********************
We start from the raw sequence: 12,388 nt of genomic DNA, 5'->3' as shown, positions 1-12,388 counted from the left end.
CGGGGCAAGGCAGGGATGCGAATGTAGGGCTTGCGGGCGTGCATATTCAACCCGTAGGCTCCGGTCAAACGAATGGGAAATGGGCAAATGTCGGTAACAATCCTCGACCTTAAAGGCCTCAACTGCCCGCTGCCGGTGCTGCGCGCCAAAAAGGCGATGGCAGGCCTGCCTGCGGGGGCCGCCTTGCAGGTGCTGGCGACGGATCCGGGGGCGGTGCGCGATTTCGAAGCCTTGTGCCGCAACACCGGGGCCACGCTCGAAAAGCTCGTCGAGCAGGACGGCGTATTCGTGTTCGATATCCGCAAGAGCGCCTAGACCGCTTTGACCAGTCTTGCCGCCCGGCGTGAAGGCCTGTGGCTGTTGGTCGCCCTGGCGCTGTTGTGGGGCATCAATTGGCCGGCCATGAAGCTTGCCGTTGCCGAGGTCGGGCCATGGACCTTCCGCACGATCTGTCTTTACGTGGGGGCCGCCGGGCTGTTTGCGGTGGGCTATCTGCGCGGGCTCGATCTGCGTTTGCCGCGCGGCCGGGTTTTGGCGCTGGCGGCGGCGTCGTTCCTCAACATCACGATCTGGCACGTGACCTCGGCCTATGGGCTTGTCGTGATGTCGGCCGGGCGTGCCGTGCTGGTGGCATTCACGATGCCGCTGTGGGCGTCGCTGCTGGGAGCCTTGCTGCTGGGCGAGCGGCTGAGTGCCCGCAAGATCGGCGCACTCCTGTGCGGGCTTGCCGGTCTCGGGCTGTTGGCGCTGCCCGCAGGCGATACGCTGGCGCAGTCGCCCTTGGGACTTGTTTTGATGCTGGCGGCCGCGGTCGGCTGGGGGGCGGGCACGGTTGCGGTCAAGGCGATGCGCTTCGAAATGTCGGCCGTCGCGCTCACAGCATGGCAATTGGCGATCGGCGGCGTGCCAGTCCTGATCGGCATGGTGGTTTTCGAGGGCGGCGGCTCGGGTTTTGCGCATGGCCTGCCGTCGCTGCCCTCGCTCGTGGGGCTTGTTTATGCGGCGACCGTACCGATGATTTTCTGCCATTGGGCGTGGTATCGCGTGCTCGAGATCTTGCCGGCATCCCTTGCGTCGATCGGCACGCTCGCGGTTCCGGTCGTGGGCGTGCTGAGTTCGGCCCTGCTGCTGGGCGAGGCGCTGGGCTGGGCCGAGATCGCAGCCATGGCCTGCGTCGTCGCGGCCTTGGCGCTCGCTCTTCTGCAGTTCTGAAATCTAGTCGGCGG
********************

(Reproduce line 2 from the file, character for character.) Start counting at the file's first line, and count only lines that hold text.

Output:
CGGGGCAAGGCAGGGATGCGAATGTAGGGCTTGCGGGCGTGCATATTCAACCCGTAGGCTCCGGTCAAACGAATGGGAAATGGGCAAATGTCGGTAACAATCCTCGACCTTAAAGGCCTCAACTGCCCGCTGCCGGTGCTGCGCGCCAAAAAGGCGATGGCAGGCCTGCCTGCGGGGGCCGCCTTGCAGGTGCTGGCGACGGATCCGGGGGCGGTGCGCGATTTCGAAGCCTTGTGCCGCAACACCGGGGCCACGCTCGAAAAGCTCGTCGAGCAGGACGGCGTATTCGTGTTCGATATCCGCAAGAGCGCCTAGACCGCTTTGACCAGTCTTGCCGCCCGGCGTGAAGGCCTGTGGCTGTTGGTCGCCCTGGCGCTGTTGTGGGGCATCAATTGGCCGGCCATGAAGCTTGCCGTTGCCGAGGTCGGGCCATGGACCTTCCGCACGATCTGTCTTTACGTGGGGGCCGCCGGGCTGTTTGCGGTGGGCTATCTGCGCGGGCTCGATCTGCGTTTGCCGCGCGGCCGGGTTTTGGCGCTGGCGGCGGCGTCGTTCCTCAACATCACGATCTGGCACGTGACCTCGGCCTATGGGCTTGTCGTGATGTCGGCCGGGCGTGCCGTGCTGGTGGCATTCACGATGCCGCTGTGGGCGTCGCTGCTGGGAGCCTTGCTGCTGGGCGAGCGGCTGAGTGCCCGCAAGATCGGCGCACTCCTGTGCGGGCTTGCCGGTCTCGGGCTGTTGGCGCTGCCCGCAGGCGATACGCTGGCGCAGTCGCCCTTGGGACTTGTTTTGATGCTGGCGGCCGCGGTCGGCTGGGGGGCGGGCACGGTTGCGGTCAAGGCGATGCGCTTCGAAATGTCGGCCGTCGCGCTCACAGCATGGCAATTGGCGATCGGCGGCGTGCCAGTCCTGATCGGCATGGTGGTTTTCGAGGGCGGCGGCTCGGGTTTTGCGCATGGCCTGCCGTCGCTGCCCTCGCTCGTGGGGCTTGTTTATGCGGCGACCGTACCGATGATTTTCTGCCATTGGGCGTGGTATCGCGTGCTCGAGATCTTGCCGGCATCCCTTGCGTCGATCGGCACGCTCGCGGTTCCGGTCGTGGGCGTGCTGAGTTCGGCCCTGCTGCTGGGCGAGGCGCTGGGCTGGGCCGAGATCGCAGCCATGGCCTGCGTCGTCGCGGCCTTGGCGCTCGCTCTTCTGCAGTTCTGAAATCTAGTCGGCGG